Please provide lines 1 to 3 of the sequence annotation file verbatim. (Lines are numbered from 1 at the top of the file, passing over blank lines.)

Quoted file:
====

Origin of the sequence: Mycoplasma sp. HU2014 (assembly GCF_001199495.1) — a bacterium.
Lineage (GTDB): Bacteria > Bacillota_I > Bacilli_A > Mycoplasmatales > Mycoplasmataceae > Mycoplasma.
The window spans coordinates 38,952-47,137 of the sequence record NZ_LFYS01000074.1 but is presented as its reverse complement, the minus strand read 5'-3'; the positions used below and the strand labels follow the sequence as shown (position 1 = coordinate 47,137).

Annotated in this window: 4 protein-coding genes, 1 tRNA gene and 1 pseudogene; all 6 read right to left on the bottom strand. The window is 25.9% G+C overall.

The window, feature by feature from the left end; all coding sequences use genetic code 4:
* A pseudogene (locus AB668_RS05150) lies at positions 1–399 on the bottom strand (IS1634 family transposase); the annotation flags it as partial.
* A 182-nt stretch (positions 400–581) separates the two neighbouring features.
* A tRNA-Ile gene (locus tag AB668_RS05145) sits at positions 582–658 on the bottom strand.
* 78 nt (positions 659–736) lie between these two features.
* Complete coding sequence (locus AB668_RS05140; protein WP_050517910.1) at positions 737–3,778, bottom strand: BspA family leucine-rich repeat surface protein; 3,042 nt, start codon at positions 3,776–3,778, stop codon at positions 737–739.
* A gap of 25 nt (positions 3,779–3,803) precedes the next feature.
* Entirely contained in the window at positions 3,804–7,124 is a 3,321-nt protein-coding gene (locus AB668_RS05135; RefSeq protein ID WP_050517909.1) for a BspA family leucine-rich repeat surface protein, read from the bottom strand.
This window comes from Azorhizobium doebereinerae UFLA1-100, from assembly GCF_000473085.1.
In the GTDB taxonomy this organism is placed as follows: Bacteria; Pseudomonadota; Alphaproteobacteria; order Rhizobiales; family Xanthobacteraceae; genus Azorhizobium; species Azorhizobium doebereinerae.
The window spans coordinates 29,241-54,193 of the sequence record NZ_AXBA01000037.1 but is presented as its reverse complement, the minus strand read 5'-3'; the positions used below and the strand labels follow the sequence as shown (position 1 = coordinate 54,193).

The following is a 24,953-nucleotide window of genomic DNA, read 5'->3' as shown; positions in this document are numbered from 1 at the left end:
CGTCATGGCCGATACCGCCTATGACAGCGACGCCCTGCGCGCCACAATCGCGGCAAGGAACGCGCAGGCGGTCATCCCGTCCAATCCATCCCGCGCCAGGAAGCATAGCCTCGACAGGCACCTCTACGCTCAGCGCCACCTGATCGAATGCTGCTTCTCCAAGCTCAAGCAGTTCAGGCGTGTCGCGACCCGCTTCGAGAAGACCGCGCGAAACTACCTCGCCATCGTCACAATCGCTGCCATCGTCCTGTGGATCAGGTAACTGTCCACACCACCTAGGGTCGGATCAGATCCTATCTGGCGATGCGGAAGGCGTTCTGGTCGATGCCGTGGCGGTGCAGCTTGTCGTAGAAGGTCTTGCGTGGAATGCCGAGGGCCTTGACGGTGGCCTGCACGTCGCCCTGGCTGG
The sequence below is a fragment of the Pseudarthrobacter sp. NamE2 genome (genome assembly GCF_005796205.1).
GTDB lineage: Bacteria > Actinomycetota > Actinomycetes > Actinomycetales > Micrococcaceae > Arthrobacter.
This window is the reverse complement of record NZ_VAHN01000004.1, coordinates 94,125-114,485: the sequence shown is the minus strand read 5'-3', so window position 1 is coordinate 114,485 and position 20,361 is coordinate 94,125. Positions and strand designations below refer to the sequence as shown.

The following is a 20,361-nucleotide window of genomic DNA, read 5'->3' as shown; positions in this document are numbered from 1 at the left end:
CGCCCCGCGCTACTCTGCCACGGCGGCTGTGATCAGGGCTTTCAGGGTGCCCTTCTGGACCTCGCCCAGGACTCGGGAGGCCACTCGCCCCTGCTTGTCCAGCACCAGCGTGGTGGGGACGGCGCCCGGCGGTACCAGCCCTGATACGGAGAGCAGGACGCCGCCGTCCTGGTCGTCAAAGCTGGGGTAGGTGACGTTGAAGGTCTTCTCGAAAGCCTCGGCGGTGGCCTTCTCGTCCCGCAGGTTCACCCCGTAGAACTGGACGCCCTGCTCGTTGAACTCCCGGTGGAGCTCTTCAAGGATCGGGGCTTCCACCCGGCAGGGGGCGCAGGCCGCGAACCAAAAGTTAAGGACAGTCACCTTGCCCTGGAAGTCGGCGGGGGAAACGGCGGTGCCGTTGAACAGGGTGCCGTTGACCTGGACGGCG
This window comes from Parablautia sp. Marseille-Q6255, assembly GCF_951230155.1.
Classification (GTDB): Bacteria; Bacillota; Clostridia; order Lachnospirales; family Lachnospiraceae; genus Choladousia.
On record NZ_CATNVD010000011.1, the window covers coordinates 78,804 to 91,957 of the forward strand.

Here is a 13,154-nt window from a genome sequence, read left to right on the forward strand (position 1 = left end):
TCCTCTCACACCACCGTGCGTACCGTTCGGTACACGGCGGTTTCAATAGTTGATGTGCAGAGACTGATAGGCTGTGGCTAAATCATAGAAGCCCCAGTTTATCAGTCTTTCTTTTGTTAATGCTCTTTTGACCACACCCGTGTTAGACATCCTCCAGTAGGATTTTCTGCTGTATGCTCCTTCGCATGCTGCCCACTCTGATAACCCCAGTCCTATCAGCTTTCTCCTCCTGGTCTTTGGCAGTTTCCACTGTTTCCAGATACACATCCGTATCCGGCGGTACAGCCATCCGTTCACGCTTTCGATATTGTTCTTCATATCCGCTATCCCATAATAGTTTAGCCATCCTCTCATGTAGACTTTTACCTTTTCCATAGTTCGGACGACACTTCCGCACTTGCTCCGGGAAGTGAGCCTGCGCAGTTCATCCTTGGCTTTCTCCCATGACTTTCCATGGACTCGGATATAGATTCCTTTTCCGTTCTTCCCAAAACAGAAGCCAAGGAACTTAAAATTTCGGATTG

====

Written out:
Origin of the sequence: Mycoplasma sp. HU2014 (assembly GCF_001199495.1) — a bacterium.
Lineage (GTDB): Bacteria > Bacillota_I > Bacilli_A > Mycoplasmatales > Mycoplasmataceae > Mycoplasma.
The window spans coordinates 38,952-47,137 of the sequence record NZ_LFYS01000074.1 but is presented as its reverse complement, the minus strand read 5'-3'; the positions used below and the strand labels follow the sequence as shown (position 1 = coordinate 47,137).